The attempts to make cities “cool” that both Fontana and a rising leftist discourse selects to skewer has a name. It’s Harvey Molotch’s growth-machine theory, which argued for an economic-development-first approach to revitalizing cities and attracting new residents. Molotch wrote The City as a Growth Machine: Toward a Political Economy of Place in 1976, before most of us really cared about gentrification, segregation, and poverty the way that we do now. But if you’re mad at tax breaks, or mad at festival marketplaces, or mad about the fact that your city can’t pave your street but can definitely put together a bid for Amazon, you’re mad at the growth machine—a practice that presumes that the often-squirrely execution of “economic development” will produce enough revenue to fund basic services. Maybe this made sense in the late 1970s, when cities were desperate to attract people, businesses, anything. Today, amid a nationwide affordability crisis, it feels outdated at best.
Critiquing visible signifiers of “cool”—Fontana cites brands like Whole Foods and Philz Coffee, plus things as vague as “new apartment buildings”—might seem on its face to be an anti-growth machine treatise. But by valorizing mostly anodyne cultural signifiers, one legitimizes them. And that merely perpetuates the growth machine it purports to tear down.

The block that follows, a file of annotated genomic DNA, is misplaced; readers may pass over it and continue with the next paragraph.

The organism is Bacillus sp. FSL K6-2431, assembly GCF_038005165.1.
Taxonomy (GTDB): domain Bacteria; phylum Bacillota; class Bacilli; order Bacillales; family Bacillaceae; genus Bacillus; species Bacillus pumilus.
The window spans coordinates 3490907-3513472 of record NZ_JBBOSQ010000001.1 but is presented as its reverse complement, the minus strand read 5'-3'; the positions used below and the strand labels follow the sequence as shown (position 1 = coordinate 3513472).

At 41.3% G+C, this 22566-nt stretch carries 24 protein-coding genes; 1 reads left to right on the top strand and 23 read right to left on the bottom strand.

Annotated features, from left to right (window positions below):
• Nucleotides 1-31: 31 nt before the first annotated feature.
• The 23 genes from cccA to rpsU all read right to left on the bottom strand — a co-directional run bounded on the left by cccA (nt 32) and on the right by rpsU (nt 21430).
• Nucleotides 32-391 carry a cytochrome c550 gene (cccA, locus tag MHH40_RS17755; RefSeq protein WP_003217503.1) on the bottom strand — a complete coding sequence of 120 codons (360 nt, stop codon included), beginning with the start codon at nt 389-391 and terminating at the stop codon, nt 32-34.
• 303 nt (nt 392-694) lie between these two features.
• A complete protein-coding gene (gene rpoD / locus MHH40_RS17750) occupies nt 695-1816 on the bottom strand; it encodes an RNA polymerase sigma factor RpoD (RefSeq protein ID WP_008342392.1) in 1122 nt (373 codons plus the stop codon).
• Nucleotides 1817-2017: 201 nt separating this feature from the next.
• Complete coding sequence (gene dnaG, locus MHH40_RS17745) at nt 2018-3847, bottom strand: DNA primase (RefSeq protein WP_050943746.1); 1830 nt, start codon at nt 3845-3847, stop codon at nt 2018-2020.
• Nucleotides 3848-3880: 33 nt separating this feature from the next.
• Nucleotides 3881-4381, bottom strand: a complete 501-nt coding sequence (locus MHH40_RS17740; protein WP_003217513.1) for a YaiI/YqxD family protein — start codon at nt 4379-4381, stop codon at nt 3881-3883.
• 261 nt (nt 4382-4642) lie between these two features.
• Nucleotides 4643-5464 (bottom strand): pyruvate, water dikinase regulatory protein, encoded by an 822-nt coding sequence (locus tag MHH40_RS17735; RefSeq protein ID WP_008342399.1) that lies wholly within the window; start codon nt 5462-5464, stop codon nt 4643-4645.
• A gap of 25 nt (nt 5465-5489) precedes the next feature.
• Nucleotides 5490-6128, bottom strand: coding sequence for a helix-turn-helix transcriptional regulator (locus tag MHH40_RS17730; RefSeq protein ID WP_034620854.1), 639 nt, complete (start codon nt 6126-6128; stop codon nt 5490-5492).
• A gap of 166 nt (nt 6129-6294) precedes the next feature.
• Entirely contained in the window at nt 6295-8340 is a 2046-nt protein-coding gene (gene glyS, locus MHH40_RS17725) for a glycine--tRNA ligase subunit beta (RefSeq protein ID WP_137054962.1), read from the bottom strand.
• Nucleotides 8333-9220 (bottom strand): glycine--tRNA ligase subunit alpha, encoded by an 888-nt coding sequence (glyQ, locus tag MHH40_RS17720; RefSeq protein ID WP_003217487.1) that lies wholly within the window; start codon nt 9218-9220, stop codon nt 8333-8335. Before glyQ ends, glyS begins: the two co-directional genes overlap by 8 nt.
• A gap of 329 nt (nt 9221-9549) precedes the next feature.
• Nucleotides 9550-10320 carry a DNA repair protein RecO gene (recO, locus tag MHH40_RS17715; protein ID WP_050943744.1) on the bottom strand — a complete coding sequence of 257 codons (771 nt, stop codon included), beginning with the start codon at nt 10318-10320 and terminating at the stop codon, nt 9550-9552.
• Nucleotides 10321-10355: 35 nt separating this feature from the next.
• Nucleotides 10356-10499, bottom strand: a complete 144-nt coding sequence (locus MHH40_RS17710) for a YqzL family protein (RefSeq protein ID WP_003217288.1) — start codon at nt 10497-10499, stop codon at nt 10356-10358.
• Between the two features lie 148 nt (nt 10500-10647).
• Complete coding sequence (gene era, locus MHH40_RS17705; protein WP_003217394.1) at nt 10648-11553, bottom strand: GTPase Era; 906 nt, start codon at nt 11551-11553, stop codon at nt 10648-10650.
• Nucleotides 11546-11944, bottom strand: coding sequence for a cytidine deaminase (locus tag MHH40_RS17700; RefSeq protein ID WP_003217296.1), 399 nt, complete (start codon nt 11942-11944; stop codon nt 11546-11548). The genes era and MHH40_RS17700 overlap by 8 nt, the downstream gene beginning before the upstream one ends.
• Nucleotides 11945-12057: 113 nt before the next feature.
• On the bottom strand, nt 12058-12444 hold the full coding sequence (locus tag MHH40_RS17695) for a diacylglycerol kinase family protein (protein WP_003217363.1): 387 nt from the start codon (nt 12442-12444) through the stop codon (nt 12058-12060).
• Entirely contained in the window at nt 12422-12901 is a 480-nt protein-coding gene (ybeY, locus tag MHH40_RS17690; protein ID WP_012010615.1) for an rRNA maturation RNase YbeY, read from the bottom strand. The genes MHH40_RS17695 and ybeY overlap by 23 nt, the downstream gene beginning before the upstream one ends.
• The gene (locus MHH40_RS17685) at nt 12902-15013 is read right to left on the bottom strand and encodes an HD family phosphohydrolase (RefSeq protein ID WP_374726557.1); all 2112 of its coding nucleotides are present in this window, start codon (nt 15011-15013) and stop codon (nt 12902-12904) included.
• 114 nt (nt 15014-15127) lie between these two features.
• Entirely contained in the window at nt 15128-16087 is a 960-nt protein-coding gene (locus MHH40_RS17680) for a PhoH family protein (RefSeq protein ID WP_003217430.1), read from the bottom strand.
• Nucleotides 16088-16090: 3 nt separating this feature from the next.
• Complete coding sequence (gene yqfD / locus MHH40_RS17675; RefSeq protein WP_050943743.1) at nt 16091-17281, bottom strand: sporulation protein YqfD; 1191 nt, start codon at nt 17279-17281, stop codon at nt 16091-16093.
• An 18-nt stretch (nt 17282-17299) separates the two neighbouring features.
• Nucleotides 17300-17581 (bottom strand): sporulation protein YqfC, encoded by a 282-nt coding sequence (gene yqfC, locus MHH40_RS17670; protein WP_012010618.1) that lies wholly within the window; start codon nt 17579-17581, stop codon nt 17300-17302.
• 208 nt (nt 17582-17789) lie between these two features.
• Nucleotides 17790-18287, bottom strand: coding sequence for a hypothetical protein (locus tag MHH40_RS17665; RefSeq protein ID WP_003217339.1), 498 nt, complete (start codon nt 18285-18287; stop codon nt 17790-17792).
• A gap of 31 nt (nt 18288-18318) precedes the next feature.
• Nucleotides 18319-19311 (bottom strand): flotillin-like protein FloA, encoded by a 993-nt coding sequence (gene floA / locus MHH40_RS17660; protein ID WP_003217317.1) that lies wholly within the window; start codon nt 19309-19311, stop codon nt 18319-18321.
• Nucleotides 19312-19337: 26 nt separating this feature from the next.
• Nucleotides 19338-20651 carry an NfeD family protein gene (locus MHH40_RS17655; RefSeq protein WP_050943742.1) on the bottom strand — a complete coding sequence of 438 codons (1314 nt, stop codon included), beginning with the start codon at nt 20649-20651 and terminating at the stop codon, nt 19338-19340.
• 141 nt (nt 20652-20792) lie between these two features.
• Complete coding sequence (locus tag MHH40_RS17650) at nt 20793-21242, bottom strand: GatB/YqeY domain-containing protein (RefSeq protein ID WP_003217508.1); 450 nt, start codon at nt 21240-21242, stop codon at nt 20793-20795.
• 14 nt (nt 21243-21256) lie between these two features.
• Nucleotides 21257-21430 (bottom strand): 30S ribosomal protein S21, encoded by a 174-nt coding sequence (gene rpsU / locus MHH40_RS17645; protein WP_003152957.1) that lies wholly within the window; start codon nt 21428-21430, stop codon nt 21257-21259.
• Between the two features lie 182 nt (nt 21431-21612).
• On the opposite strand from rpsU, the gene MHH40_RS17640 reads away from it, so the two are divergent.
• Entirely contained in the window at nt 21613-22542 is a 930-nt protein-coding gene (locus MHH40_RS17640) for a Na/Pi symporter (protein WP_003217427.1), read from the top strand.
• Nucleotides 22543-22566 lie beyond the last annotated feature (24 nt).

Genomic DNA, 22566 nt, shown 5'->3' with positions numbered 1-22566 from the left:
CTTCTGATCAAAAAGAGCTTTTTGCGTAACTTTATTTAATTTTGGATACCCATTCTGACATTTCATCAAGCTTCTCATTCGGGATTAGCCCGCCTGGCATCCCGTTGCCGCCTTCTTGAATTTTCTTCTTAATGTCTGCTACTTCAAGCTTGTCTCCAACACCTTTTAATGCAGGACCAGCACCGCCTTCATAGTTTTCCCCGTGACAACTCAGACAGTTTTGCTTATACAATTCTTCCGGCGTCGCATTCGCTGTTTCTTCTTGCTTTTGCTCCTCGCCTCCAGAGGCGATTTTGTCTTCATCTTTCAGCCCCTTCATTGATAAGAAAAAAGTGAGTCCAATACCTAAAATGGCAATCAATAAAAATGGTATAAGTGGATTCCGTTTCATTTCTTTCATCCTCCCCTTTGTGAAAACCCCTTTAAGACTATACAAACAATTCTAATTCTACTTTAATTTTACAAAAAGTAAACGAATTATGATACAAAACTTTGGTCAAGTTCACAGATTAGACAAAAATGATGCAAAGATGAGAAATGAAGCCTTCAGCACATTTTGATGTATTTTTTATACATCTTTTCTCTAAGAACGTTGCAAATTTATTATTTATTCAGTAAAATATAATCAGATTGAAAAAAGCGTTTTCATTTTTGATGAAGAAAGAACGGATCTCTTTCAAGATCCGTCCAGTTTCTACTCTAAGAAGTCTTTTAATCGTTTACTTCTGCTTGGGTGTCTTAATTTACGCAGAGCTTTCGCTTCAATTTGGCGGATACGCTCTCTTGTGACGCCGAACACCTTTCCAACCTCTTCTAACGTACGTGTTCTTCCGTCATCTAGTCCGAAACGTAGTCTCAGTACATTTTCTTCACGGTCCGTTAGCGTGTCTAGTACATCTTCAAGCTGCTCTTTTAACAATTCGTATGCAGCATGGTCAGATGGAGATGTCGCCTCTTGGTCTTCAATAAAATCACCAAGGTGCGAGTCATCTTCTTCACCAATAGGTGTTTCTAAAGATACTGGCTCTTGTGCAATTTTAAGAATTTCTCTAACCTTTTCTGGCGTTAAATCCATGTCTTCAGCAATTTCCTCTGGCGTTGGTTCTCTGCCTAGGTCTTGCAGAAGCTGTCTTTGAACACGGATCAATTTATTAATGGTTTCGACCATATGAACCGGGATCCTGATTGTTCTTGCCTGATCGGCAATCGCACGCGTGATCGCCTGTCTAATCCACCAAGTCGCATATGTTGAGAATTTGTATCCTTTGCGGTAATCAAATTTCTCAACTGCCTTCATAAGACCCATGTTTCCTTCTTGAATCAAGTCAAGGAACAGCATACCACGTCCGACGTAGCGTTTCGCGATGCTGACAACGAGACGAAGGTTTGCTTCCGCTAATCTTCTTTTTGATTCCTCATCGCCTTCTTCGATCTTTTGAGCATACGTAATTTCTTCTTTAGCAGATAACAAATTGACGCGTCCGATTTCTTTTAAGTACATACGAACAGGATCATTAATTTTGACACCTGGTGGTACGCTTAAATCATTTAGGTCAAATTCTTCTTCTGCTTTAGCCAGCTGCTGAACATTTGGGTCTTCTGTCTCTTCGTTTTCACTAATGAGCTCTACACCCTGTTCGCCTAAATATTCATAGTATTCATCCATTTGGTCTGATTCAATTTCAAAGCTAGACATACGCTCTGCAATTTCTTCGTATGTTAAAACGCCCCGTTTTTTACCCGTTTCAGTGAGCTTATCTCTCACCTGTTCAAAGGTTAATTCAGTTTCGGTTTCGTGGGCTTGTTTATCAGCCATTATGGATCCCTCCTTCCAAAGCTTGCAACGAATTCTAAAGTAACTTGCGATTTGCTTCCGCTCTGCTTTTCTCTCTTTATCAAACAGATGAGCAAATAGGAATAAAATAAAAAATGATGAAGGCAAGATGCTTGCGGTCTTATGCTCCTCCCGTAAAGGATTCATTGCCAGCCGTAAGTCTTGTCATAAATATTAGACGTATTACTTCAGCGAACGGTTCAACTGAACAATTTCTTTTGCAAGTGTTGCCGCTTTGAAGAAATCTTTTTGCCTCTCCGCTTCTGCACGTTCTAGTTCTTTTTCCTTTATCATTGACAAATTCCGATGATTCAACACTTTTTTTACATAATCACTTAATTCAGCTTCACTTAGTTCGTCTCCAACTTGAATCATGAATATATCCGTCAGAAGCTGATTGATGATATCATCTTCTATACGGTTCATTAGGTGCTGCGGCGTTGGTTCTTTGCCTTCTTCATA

It’s also a missed opportunity. There are things that happen within the geographical confines of D.C. that are bad for democracy—such as the fact that the District’s nearly 700,000 residents are taxed without voting representation in Congress, or the erosion of federal funding for publicly subsidized housing.
Many District defenders invoke the adage that the go-go swinging, mumbo sauce-swilling real city of locals is “D.C.”, while the congressional clowns live in “Washington.” But that’s a bit reductive. The federal government has substantially shaped the District of Columbia, and the city’s deep segregation is not a tale of two cities. That’s what D.C. is. It’s as complex and varied and subject to a swirl of political, cultural, and consumptive factors as anywhere else; D.C.’s particulars are specific, but not all are exclusive to it.
Fontana writes that, back in the 2000s, his somewhat grubby local espresso spot, Sparky’s, felt like Atlanta or Buffalo or Kansas City. Now that D.C. is fancy, per Fontana, it has no appreciable connection to those places. Yesterday, on WAMU radio’s “The Kojo Nnamdi Show,” he summed up this argument: “Washington is more and more frequented by cultural trends that make it more removed from the rest of America.”